Augustine was a firm believer that the Bible should not be interpreted literally if it went against science or reason. An example of Augustine’s interpretation is that he believed the world was created at one time and the seven days in the Bible where just a timeline and not the actual time required (Philosophybasics.com). St. Augustine believed and taught that the sins of man could only be redeemed by Christ. He believed God orders everything even though we make our own choices (Pettinger). The thoughts, teachings, and writings of St. Augustine influenced theologians for many years into the future. In 1303, St. Augustine was recognized as a doctor of the church because of his teachings, beliefs, writings, and influence in the Catholic Church (Religionfacts.com).

In conclusion, St Augustine is the greatest theologian of all time. He was the greatest because he chose to go down a bad path and followed it for many years of his life. It was not until he reached Milan and listened to Saint Ambrose and his own mother, Monica, that Augustine found all the answers he had been looking for and gave himself to Christianity. Once Saint Ambrose turned his life around he was able to tell others of his experiences and mistakes in his writings so that future generations might learn from him. What makes him even more great is that he owned up to his wrong doings and sins. Augustine demonstrated how a person can change even if they had a rough start or a late coming to Christ. Not only was he a big influencer for the Catholic church but for the Protestant church. After his death, Augustine was recognized by the Pope who declared him a doctor of the church which further cemented his legacy as the greatest theologian of all time.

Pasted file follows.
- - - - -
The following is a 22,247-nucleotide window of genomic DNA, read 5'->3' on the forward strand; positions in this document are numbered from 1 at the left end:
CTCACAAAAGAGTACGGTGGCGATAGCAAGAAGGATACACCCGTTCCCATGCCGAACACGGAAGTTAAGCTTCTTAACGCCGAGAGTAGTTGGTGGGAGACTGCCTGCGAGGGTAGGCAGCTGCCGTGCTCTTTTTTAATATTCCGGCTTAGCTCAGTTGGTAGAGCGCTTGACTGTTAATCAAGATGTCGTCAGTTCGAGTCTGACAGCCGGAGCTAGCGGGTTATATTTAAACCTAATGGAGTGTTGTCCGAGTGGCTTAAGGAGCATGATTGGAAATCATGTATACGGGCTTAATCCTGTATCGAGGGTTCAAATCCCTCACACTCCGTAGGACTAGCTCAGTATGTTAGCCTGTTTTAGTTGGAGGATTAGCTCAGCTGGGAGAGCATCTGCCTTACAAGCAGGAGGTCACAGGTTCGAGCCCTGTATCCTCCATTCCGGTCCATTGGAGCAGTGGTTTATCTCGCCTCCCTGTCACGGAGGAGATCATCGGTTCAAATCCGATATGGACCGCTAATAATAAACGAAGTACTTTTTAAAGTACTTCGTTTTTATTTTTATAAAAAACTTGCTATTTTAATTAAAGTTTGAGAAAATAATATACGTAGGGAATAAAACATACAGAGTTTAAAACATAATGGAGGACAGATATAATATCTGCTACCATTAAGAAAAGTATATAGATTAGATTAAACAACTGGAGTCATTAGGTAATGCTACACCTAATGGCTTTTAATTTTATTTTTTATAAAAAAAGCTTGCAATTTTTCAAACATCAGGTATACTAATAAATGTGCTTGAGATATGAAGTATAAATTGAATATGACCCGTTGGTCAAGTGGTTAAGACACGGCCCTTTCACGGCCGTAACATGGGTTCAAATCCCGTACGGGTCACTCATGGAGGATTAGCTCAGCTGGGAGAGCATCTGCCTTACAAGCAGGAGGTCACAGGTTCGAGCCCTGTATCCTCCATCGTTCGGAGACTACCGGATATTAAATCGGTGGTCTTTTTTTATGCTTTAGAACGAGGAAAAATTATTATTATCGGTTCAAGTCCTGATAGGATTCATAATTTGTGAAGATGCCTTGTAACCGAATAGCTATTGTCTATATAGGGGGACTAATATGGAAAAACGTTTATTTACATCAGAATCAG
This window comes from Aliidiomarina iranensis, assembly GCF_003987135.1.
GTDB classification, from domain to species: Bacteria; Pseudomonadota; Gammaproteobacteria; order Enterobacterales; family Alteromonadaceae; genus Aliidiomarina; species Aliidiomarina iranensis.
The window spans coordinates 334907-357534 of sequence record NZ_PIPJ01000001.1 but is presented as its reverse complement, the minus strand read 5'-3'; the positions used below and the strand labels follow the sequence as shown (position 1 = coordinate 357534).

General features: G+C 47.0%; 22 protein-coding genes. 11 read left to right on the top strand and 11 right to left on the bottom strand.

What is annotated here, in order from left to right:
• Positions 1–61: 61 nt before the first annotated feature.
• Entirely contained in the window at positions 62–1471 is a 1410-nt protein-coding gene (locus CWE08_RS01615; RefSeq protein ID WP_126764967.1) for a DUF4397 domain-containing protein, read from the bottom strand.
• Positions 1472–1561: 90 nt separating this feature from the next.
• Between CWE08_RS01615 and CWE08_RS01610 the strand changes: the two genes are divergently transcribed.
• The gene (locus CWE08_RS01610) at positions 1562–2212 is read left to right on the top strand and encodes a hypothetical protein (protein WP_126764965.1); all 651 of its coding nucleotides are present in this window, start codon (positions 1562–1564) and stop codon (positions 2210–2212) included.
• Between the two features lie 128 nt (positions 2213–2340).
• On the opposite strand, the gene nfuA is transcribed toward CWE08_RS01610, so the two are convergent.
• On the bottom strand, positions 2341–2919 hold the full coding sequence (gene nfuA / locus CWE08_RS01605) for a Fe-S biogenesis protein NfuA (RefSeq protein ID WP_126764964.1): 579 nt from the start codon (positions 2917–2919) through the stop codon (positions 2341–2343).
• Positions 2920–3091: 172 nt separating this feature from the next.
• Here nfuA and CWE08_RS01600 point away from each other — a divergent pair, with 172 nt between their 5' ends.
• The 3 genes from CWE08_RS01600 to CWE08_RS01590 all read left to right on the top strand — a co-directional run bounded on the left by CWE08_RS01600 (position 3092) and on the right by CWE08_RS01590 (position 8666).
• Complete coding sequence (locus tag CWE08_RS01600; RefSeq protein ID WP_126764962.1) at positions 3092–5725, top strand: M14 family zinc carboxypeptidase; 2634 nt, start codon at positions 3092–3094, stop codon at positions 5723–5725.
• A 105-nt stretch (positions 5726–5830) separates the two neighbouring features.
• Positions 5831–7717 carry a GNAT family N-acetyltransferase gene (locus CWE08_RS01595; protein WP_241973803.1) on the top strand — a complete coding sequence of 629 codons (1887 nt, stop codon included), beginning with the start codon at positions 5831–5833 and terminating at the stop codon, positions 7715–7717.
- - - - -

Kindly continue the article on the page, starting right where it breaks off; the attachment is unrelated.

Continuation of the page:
Works Cited
Mendelson, Michael. “Saint Augustine.” Stanford Encyclopedia of Philosophy, Stanford University, 24 Mar. 2000, plato.stanford.edu/entries/augustine/. Accessed 2 Oct. 2018.

Pettinger, Tejvan. “St Augustine of Hippo Biography.” Biography Online, Oxford, UK, 17 Apr. 2018, www.biographyonline.net/st-augustine-hippo-biography.html. Accessed 2 Oct. 2018.

Portalie, Eugene. “Life of St. Augustine of Hippo.” CATHOLIC ENCYCLOPEDIA: St. Augustine of Hippo, New York: Robert Appleton Company, 1907, 2018, www.newadvent.org/cathen/02084a.htm. Accessed 2 Oct. 2018.

“St. Augustine Biography.” Edited by TheFamousPeople.com, Childhood, Life Achievements & Timeline, TheFamousPeople.com, 6 Nov. 2017, www.thefamouspeople.com/profiles/st-augustine-778.php. Accessed 2 Oct. 2018.

“St. Augustine of Hippo.” Edited by Luke Mastin, St. Augustine of Hippo > By Individual Philosopher > Philosophy, Jan. 2009, www.philosophybasics.com/philosophers_augustine.html. Accessed 2 Oct. 2018.

“St. Augustine of Hippo.” Edited by ReligionFacts.com, Www.religionfacts.com/Augustine, 21 Nov. 2016, www.religionfacts.com/augustine. Accessed 2 Oct. 2018.

Zavada, Jack. “How St. Augustine Went From Wild Sinner to Church Pillar.” ThoughtCo, 4 June 2018, thoughtco.com/biography-of-st-augustine-700002? print. Accessed 2 Oct. 2018.